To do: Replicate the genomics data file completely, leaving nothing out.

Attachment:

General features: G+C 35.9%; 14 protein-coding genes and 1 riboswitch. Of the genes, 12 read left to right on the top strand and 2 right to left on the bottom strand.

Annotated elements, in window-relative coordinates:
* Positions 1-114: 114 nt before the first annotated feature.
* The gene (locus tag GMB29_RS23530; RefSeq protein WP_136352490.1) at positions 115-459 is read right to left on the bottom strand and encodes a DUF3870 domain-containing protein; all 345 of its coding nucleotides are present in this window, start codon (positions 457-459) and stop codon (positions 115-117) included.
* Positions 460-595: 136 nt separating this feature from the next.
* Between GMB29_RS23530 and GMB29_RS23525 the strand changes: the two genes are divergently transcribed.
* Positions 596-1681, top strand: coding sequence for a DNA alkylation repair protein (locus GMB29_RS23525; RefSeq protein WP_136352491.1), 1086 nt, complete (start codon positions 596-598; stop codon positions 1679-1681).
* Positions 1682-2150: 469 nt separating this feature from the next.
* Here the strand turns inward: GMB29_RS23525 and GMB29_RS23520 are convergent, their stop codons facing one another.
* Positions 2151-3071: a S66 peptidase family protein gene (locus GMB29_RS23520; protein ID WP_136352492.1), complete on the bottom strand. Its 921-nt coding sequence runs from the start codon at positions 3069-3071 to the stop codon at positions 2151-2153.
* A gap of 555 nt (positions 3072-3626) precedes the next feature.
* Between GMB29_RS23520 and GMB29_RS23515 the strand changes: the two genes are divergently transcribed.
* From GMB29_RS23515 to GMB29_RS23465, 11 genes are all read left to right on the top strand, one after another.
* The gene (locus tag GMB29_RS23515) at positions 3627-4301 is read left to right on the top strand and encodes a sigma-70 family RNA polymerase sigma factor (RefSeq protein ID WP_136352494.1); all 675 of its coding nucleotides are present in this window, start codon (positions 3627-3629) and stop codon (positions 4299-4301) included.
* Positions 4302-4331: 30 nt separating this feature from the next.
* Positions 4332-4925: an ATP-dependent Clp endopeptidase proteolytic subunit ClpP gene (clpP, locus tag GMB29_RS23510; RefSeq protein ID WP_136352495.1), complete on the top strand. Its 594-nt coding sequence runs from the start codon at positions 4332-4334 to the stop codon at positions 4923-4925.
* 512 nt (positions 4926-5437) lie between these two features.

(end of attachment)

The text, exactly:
General features: G+C 35.9%; 14 protein-coding genes and 1 riboswitch. Of the genes, 12 read left to right on the top strand and 2 right to left on the bottom strand.

Annotated elements, in window-relative coordinates:
* Positions 1-114: 114 nt before the first annotated feature.
* The gene (locus tag GMB29_RS23530; RefSeq protein WP_136352490.1) at positions 115-459 is read right to left on the bottom strand and encodes a DUF3870 domain-containing protein; all 345 of its coding nucleotides are present in this window, start codon (positions 457-459) and stop codon (positions 115-117) included.
* Positions 460-595: 136 nt separating this feature from the next.
* Between GMB29_RS23530 and GMB29_RS23525 the strand changes: the two genes are divergently transcribed.
* Positions 596-1681, top strand: coding sequence for a DNA alkylation repair protein (locus GMB29_RS23525; RefSeq protein WP_136352491.1), 1086 nt, complete (start codon positions 596-598; stop codon positions 1679-1681).
* Positions 1682-2150: 469 nt separating this feature from the next.
* Here the strand turns inward: GMB29_RS23525 and GMB29_RS23520 are convergent, their stop codons facing one another.
* Positions 2151-3071: a S66 peptidase family protein gene (locus GMB29_RS23520; protein ID WP_136352492.1), complete on the bottom strand. Its 921-nt coding sequence runs from the start codon at positions 3069-3071 to the stop codon at positions 2151-2153.
* A gap of 555 nt (positions 3072-3626) precedes the next feature.
* Between GMB29_RS23520 and GMB29_RS23515 the strand changes: the two genes are divergently transcribed.
* From GMB29_RS23515 to GMB29_RS23465, 11 genes are all read left to right on the top strand, one after another.
* The gene (locus tag GMB29_RS23515) at positions 3627-4301 is read left to right on the top strand and encodes a sigma-70 family RNA polymerase sigma factor (RefSeq protein ID WP_136352494.1); all 675 of its coding nucleotides are present in this window, start codon (positions 3627-3629) and stop codon (positions 4299-4301) included.
* Positions 4302-4331: 30 nt separating this feature from the next.
* Positions 4332-4925: an ATP-dependent Clp endopeptidase proteolytic subunit ClpP gene (clpP, locus tag GMB29_RS23510; RefSeq protein ID WP_136352495.1), complete on the top strand. Its 594-nt coding sequence runs from the start codon at positions 4332-4334 to the stop codon at positions 4923-4925.
* 512 nt (positions 4926-5437) lie between these two features.